The late critic AA Gill wrote an eviscerating article on Michelin some years ago saying: “Michelin has produced a legion of miserable gourmands, people who care more about the valet parking than conviviality…” Not a lot has changed.

Down the years, Michelin’s scant coverage of Ireland and its lack of knowledge of our restaurant scene has meant some of our best restaurants, places that would undoubtedly have had stars were they in France, have been denied the recognition that they so rightly deserve.

Below, in alphabetical order, are 20 restaurants that, for whatever reason, don’t have Michelin stars outside their doors, but which are so sublimely superb, that they are undoubtedly ‘worth a detour’.

You won’t find a Michelin star here, only a basic listing, but go to Nisheeth Tak’s Rasam on almost any night over the past 20 years and the room is lit up with stars of industry, media, sport and theatre, from Chris de Burgh to Pat Kenny to Miriam O’Callaghan — even Nigella Lawson gave it the thumbs up. You wouldn’t get better Indian food or service in Mumbai’s famous Taj Mahal Palace Hotel, where Nisheeth once worked, and where people such as Jacqueline Kennedy and King Charles III have stayed.
Opened in 2008, it’s a stupendous Indian restaurant which should have had a star years ago. It’s constantly packed and a must-visit if you love the food of the subcontinent. Set in a large penthouse in Dundrum Town Centre, in Dublin, Ananda is the flagship of Asheesh Dewan’s Jaipur Group, set up with the involvement originally of London-based Atul Kochhar, who was one of the first two Indian chefs to receive a Michelin star.
The absence of a star for Dax, which has just a basic guide listing, has long been a mystery to those in the food world. With Graham Neville at the stove, Olivier Meissonave’s sublime French hotspot has won Best Restaurant and Neville has taken Best Chef awards for many years, including Best Chef in Dublin at the Irish Restaurants Awards 2022 a couple of weeks ago. Neville’s lobster and Dublin Bay prawn stuffed courgette flower is to die for, and Dax has one of the best wine lists in the city. It would be two-star in France.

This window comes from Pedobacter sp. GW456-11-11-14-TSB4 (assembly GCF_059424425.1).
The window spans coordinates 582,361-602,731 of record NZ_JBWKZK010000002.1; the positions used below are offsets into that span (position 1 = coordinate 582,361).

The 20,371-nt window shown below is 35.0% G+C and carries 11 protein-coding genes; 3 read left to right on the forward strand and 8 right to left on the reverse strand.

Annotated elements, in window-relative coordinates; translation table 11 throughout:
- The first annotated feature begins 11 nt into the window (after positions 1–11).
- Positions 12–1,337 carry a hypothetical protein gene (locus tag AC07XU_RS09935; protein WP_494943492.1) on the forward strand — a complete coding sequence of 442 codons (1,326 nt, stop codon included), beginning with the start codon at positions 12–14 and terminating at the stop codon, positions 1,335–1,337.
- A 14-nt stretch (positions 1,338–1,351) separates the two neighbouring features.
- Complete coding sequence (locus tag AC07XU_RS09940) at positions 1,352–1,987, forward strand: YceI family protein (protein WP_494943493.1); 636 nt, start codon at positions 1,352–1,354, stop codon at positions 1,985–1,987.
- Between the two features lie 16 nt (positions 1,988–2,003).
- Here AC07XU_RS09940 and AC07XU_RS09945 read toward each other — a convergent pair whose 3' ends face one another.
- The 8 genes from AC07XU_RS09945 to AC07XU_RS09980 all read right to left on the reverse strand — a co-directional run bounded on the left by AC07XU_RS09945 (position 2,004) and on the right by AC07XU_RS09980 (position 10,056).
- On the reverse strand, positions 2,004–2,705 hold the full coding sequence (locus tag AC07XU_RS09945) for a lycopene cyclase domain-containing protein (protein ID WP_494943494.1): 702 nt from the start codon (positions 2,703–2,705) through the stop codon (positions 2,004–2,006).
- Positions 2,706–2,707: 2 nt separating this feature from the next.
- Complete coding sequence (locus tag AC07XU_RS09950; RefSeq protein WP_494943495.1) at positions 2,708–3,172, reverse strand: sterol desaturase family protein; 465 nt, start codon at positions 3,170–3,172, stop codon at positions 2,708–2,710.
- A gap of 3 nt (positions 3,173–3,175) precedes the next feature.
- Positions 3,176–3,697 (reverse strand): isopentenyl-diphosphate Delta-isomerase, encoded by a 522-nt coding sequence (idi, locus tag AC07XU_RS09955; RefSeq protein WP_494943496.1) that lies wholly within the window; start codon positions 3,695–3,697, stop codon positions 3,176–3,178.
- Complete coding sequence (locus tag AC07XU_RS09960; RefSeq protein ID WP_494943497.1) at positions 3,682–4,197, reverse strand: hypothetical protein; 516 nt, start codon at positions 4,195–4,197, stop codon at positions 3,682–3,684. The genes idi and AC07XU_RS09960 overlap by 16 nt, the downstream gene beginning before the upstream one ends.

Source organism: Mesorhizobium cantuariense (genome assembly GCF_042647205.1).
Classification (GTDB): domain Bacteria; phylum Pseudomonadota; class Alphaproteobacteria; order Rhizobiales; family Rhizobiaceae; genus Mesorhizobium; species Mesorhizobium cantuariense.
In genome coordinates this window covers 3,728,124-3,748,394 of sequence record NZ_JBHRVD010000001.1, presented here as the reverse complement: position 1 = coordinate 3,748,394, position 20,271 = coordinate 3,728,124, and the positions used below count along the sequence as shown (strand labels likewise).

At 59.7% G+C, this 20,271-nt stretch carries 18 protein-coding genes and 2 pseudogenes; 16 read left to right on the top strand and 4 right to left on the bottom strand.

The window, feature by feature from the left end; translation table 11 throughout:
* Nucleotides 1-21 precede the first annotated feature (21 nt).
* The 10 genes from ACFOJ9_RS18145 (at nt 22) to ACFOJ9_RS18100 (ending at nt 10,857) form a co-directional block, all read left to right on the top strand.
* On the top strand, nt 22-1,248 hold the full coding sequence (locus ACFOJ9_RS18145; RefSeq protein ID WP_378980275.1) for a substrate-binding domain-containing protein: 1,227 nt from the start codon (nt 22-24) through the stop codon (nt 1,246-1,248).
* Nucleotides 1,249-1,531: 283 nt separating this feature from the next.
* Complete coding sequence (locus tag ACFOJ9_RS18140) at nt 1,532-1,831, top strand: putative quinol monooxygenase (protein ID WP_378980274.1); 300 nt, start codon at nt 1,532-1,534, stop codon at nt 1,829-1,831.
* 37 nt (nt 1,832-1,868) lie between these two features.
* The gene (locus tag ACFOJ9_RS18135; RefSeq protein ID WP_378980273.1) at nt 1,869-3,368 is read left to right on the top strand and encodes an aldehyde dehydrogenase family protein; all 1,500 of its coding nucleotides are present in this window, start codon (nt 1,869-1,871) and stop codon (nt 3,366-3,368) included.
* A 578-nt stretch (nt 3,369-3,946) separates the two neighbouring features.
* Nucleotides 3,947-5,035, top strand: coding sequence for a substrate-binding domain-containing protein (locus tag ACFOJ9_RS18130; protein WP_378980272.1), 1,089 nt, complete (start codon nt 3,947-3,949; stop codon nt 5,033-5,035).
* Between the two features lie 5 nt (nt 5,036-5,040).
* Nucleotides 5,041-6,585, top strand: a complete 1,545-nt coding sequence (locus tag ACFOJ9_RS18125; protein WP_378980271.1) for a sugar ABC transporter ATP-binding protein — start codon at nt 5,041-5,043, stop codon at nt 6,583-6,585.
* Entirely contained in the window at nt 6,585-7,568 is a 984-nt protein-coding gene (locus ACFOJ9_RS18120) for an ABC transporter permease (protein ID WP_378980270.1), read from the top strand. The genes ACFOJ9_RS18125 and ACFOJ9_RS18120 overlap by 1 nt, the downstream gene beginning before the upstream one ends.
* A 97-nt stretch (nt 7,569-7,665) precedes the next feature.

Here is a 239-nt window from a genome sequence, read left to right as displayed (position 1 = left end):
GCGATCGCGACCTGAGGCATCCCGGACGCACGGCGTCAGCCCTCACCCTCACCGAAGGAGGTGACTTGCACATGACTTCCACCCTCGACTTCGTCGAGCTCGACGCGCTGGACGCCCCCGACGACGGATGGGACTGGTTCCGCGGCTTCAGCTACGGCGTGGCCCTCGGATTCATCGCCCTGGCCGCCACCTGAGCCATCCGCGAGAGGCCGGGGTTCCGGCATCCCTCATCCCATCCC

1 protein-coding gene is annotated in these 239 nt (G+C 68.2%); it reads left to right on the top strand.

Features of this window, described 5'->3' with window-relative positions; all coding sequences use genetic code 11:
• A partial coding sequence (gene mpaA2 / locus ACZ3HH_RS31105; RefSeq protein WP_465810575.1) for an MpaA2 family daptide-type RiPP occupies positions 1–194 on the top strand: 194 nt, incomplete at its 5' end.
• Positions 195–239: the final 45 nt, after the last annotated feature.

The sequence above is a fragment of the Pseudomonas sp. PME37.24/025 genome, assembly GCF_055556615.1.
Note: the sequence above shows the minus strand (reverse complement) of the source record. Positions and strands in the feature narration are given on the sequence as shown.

Despite being cheek by jowl with your neighbouring diner — or maybe because of it — Liz Matthews’ and Simon Barrett’s shoebox-sized Etto on Merrion Row in Dublin has been a foodie favourite with adoring followers, and at least one critic’s choice for a regular hangout, since first opening its doors some eight years ago. The smart, sassy menu nods to the triumvirate of Italy, Spain and France and never fails to excite, yet Michelin has yet to find its way here, or to their similarly chic sibling, Uno Mas on Aungier Street. The red wine prunes and vanilla mascarpone are legendary.

Known for his scathing reviews, AA Gill raved about Kay and Rebecca Harte’s legendary Farmgate in Cork’s English Market, where fishmonger Pat O’Connell made the late Queen Elizabeth laugh on her visit there. Likewise, Maróg O’Brien and daughter Sally’s Farmgate in Midleton is a hive of glorious local food and fun (and coincidentally is set in a former tyre outlet) since 1983 and constantly packed. Not even a mention for either restaurant — someone needs to take the rubber-tyre man by the hand.

Blown away by Danny Africano’s cool, contemporary restaurant when I visited it on its first night in 2019, I was sure it would get Michelin star tout de suite. Set in the rural village of Bullaun, east Galway, not far off the M6, with its Damien Hirst-style glass cabinet — filled with hanging birds, lambs’ legs and other victuals, beside a big wood-fired kitchen — it is still waiting for said star, while people travel from all over to visit it. However, something makes me think this year may be their year!